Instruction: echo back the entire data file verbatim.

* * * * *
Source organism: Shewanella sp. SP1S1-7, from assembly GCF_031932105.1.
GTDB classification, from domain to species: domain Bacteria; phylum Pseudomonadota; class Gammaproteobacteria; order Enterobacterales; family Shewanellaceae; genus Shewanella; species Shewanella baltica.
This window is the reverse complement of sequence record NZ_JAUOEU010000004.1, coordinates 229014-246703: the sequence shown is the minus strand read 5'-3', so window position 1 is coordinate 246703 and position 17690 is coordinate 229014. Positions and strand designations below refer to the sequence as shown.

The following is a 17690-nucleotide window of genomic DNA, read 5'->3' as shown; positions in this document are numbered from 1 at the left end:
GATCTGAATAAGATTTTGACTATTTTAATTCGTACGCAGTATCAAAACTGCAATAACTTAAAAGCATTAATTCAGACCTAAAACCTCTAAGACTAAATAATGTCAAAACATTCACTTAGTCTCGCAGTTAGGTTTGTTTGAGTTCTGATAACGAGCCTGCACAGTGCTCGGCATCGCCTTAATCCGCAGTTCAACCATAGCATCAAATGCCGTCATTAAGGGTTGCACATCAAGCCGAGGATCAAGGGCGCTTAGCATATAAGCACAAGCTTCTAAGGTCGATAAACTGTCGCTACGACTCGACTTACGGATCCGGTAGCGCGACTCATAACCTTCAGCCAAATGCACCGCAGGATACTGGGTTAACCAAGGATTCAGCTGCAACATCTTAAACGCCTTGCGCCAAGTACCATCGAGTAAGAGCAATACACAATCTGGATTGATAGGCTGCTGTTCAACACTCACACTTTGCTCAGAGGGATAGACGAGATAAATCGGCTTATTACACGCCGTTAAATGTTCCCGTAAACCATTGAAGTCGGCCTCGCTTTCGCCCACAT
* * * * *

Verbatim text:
Source organism: Shewanella sp. SP1S1-7, from assembly GCF_031932105.1.
GTDB classification, from domain to species: domain Bacteria; phylum Pseudomonadota; class Gammaproteobacteria; order Enterobacterales; family Shewanellaceae; genus Shewanella; species Shewanella baltica.
This window is the reverse complement of sequence record NZ_JAUOEU010000004.1, coordinates 229014-246703: the sequence shown is the minus strand read 5'-3', so window position 1 is coordinate 246703 and position 17690 is coordinate 229014. Positions and strand designations below refer to the sequence as shown.

The following is a 17690-nucleotide window of genomic DNA, read 5'->3' as shown; positions in this document are numbered from 1 at the left end:
GATCTGAATAAGATTTTGACTATTTTAATTCGTACGCAGTATCAAAACTGCAATAACTTAAAAGCATTAATTCAGACCTAAAACCTCTAAGACTAAATAATGTCAAAACATTCACTTAGTCTCGCAGTTAGGTTTGTTTGAGTTCTGATAACGAGCCTGCACAGTGCTCGGCATCGCCTTAATCCGCAGTTCAACCATAGCATCAAATGCCGTCATTAAGGGTTGCACATCAAGCCGAGGATCAAGGGCGCTTAGCATATAAGCACAAGCTTCTAAGGTCGATAAACTGTCGCTACGACTCGACTTACGGATCCGGTAGCGCGACTCATAACCTTCAGCCAAATGCACCGCAGGATACTGGGTTAACCAAGGATTCAGCTGCAACATCTTAAACGCCTTGCGCCAAGTACCATCGAGTAAGAGCAATACACAATCTGGATTGATAGGCTGCTGTTCAACACTCACACTTTGCTCAGAGGGATAGACGAGATAAATCGGCTTATTACACGCCGTTAAATGTTCCCGTAAACCATTGAAGTCGGCCTCGCTTTCGCCCACAT